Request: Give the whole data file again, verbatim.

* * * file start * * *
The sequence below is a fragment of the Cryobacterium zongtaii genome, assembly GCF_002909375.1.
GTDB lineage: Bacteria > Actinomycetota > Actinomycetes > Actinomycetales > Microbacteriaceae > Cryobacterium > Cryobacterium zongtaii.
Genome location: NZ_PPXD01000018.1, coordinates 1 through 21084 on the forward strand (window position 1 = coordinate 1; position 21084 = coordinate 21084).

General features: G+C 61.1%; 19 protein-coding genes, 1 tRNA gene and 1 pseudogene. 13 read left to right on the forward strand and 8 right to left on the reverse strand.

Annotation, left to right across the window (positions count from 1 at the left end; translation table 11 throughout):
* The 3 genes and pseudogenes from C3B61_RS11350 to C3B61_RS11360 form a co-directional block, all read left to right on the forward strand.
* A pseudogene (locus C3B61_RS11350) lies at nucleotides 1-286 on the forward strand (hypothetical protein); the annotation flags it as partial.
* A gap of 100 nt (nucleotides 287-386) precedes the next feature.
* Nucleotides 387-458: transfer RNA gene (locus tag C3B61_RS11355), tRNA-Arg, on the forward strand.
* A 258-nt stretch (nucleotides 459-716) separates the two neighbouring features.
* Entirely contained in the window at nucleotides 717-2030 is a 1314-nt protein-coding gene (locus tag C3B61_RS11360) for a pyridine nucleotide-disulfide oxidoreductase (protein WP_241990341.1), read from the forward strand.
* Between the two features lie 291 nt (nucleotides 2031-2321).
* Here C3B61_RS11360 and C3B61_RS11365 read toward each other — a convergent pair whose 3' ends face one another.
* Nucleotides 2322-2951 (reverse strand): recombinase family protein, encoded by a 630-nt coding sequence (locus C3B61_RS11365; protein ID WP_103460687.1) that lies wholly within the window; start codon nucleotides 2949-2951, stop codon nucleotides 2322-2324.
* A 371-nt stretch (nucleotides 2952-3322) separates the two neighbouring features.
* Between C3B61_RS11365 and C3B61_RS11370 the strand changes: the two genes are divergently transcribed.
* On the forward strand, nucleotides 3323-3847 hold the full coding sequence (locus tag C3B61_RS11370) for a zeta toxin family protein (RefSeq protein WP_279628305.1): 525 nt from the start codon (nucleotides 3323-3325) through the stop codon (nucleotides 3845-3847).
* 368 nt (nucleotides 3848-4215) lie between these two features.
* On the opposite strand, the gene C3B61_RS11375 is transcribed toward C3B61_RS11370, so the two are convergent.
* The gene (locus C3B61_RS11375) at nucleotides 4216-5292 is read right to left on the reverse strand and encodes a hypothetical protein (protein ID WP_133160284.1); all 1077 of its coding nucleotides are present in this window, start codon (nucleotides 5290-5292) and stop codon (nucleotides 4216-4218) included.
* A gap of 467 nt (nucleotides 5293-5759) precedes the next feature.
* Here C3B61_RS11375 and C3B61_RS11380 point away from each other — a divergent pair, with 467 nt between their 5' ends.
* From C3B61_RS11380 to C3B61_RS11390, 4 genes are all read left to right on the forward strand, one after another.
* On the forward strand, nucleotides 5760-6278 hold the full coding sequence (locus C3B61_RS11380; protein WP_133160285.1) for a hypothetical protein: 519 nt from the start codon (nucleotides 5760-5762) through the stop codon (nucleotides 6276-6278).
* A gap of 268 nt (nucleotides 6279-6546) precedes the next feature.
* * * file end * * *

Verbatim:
The sequence below is a fragment of the Cryobacterium zongtaii genome, assembly GCF_002909375.1.
GTDB lineage: Bacteria > Actinomycetota > Actinomycetes > Actinomycetales > Microbacteriaceae > Cryobacterium > Cryobacterium zongtaii.
Genome location: NZ_PPXD01000018.1, coordinates 1 through 21084 on the forward strand (window position 1 = coordinate 1; position 21084 = coordinate 21084).

General features: G+C 61.1%; 19 protein-coding genes, 1 tRNA gene and 1 pseudogene. 13 read left to right on the forward strand and 8 right to left on the reverse strand.

Annotation, left to right across the window (positions count from 1 at the left end; translation table 11 throughout):
* The 3 genes and pseudogenes from C3B61_RS11350 to C3B61_RS11360 form a co-directional block, all read left to right on the forward strand.
* A pseudogene (locus C3B61_RS11350) lies at nucleotides 1-286 on the forward strand (hypothetical protein); the annotation flags it as partial.
* A gap of 100 nt (nucleotides 287-386) precedes the next feature.
* Nucleotides 387-458: transfer RNA gene (locus tag C3B61_RS11355), tRNA-Arg, on the forward strand.
* A 258-nt stretch (nucleotides 459-716) separates the two neighbouring features.
* Entirely contained in the window at nucleotides 717-2030 is a 1314-nt protein-coding gene (locus tag C3B61_RS11360) for a pyridine nucleotide-disulfide oxidoreductase (protein WP_241990341.1), read from the forward strand.
* Between the two features lie 291 nt (nucleotides 2031-2321).
* Here C3B61_RS11360 and C3B61_RS11365 read toward each other — a convergent pair whose 3' ends face one another.
* Nucleotides 2322-2951 (reverse strand): recombinase family protein, encoded by a 630-nt coding sequence (locus C3B61_RS11365; protein ID WP_103460687.1) that lies wholly within the window; start codon nucleotides 2949-2951, stop codon nucleotides 2322-2324.
* A 371-nt stretch (nucleotides 2952-3322) separates the two neighbouring features.
* Between C3B61_RS11365 and C3B61_RS11370 the strand changes: the two genes are divergently transcribed.
* On the forward strand, nucleotides 3323-3847 hold the full coding sequence (locus tag C3B61_RS11370) for a zeta toxin family protein (RefSeq protein WP_279628305.1): 525 nt from the start codon (nucleotides 3323-3325) through the stop codon (nucleotides 3845-3847).
* 368 nt (nucleotides 3848-4215) lie between these two features.
* On the opposite strand, the gene C3B61_RS11375 is transcribed toward C3B61_RS11370, so the two are convergent.
* The gene (locus C3B61_RS11375) at nucleotides 4216-5292 is read right to left on the reverse strand and encodes a hypothetical protein (protein ID WP_133160284.1); all 1077 of its coding nucleotides are present in this window, start codon (nucleotides 5290-5292) and stop codon (nucleotides 4216-4218) included.
* A gap of 467 nt (nucleotides 5293-5759) precedes the next feature.
* Here C3B61_RS11375 and C3B61_RS11380 point away from each other — a divergent pair, with 467 nt between their 5' ends.
* From C3B61_RS11380 to C3B61_RS11390, 4 genes are all read left to right on the forward strand, one after another.
* On the forward strand, nucleotides 5760-6278 hold the full coding sequence (locus C3B61_RS11380; protein WP_133160285.1) for a hypothetical protein: 519 nt from the start codon (nucleotides 5760-5762) through the stop codon (nucleotides 6276-6278).
* A gap of 268 nt (nucleotides 6279-6546) precedes the next feature.